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Getting the message out – keeping in touch across Ontario

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When a new issue arises, we often hear about it first in the media. And the media is often the best venue for commenting on an issue to a wide audience. Throughout the past year, we continued to use media interviews, releases and advisories, and letters to the editor to respond to issues, correct inaccuracies and educate new audiences about human rights.

Some of the issues where we received significant media coverage in the past year included:

  • Mental health and human rights
  • Canada’s responsibilities under U.N. Convention on the Rights of Persons with Disabilities
  • Lynwood Charlton zoning issue in Hamilton
  • Rental housing licensing bylaws in Waterloo and North Bay
  • Racial profiling cases in the courts.

“Getting the message out” is a critical part of the work we do. This past year the OHRC began to take advantage of the communication tools offered by social media. We’ve since attracted more than 700 “friends” to our Facebook page and more than 1,400 ”followers” to our Twitter stream. We’ve discovered that those social media networks reach different audiences looking for different sorts of stories. We’ve also found that we are increasing the awareness of all our work among people who we might not reach with ”traditional” publications. One immediate result – we believe our new social media presence played a key role in getting more than 1,400 people to take our online survey on mental health and addiction issues.

Social media also helps us be more accessible. We have now made five of our brochures available in American Sign Language and Quebec Sign Language, known in French as Langue des signes québécoise (LSQ). These are posted to our YouTube channel and linked from our website.

We also used more traditional means – letters and submissions – to share our input on a variety of issues. Examples, also on our website, included:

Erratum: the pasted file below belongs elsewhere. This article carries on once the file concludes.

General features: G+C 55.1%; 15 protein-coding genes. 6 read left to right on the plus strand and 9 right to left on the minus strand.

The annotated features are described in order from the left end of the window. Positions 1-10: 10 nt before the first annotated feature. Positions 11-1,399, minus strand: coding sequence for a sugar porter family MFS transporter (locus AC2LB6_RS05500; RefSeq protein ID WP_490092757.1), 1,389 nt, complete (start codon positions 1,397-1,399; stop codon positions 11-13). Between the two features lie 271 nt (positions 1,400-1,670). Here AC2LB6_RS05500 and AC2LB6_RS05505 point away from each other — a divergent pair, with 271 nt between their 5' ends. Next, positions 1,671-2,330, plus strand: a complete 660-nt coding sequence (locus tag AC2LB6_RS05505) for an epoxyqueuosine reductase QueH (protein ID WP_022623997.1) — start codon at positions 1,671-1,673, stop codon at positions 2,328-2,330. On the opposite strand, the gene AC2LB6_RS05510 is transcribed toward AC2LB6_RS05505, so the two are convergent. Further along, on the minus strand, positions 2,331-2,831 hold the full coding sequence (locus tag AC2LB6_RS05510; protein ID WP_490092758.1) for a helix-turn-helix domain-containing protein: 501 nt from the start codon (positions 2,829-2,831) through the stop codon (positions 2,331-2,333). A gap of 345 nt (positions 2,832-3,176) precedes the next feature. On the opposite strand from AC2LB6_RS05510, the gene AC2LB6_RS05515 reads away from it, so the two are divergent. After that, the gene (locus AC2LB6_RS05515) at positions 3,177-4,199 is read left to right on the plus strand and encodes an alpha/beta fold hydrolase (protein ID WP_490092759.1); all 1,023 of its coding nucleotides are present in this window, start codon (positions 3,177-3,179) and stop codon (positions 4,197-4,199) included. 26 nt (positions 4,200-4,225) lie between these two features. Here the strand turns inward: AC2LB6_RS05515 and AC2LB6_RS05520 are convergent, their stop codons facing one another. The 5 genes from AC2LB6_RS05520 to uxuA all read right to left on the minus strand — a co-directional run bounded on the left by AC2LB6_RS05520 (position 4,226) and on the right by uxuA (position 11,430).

Making the personal connection

We worked hard last year to keep in touch with people across Ontario, using many electronic options to send our messages to the widest possible audience. And we worked just as hard to help Ontarians connect with the real people who work at or lead the OHRC.

Staff consulted and offered human rights training in over 40 venues, and also met with groups across Ontario on a wide range of issues. Here are some highlights:

  • Provided training on human rights and student discipline to the Ontario Secondary School Teachers’ Federation
  • Provided “train-the-trainer” sessions on human rights and inclusive education for COPA (le Centre ontarien de prévention des agressions) and also for Conseil des écoles publiques de l’Est de l’Ontario
  • Worked with the Workplace Safety and Insurance Board on applying the Code in their policies and practices
  • Led training on human rights and policing for the Ontario Association of Police Services Boards
  • Hosted “Human rights from A-Z,” a one-day training event in Kingston in partnership with the City of Kingston, Queens University and the Canadian Coalition of Municipalities Against Racism
  • Led policy dialogue and legal workshops to begin the discussion on revising the OHRC’s creed policy
  • Presentation to PREFER (Peer Recovery Education for Employment and Resilience) on discrimination, harassment and accommodating mental health issues in workplaces
  • Met with other groups, such as the Centre for Equality Rights in Accommodation, Social Rights Advocacy Centre and Rainbow Health Ontario, to discuss ways to advance a range of human rights concerns.

As well, Chief Commissioner Barbara Hall met or spoke with more than 100 communities and groups across the province, to build partnerships and share critical human rights messages. Highlights of her speeches and presentations included:

  • Waterloo City Council, Waterloo
  • Ontario Association of Police Services Boards, Niagara Falls
  • Courtice Secondary School, Courtice
  • Roadmap 2030 Conference, Toronto
  • Workplace Safety Symposium, Mississauga
  • Ontario Education Services Corp./Ministry of Education Symposium, Toronto
  • Hamilton Civic Centre for Inclusion, Hamilton
  • Ontario Multifaith Council, Toronto
  • Human rights and policing, Thunder Bay Police Service, Thunder Bay.

We can’t be everywhere, but our materials can

We regularly receive requests for printed materials that explain specific human rights issues. These are especially of value to social agencies and smaller organizations that may not have the resources to produce their own materials. To make sure readers got the most up-to-date advice possible, over the past year we reviewed, updated and redesigned every OHRC brochure, and added some new ones, on subjects such as:

Each brochure is available in English and French, and is also available on the OHRC website. As well, printed versions of the two housing brochures are also available in 13 other languages, and we are currently designing several other brochures in 13 languages beyond English and French.

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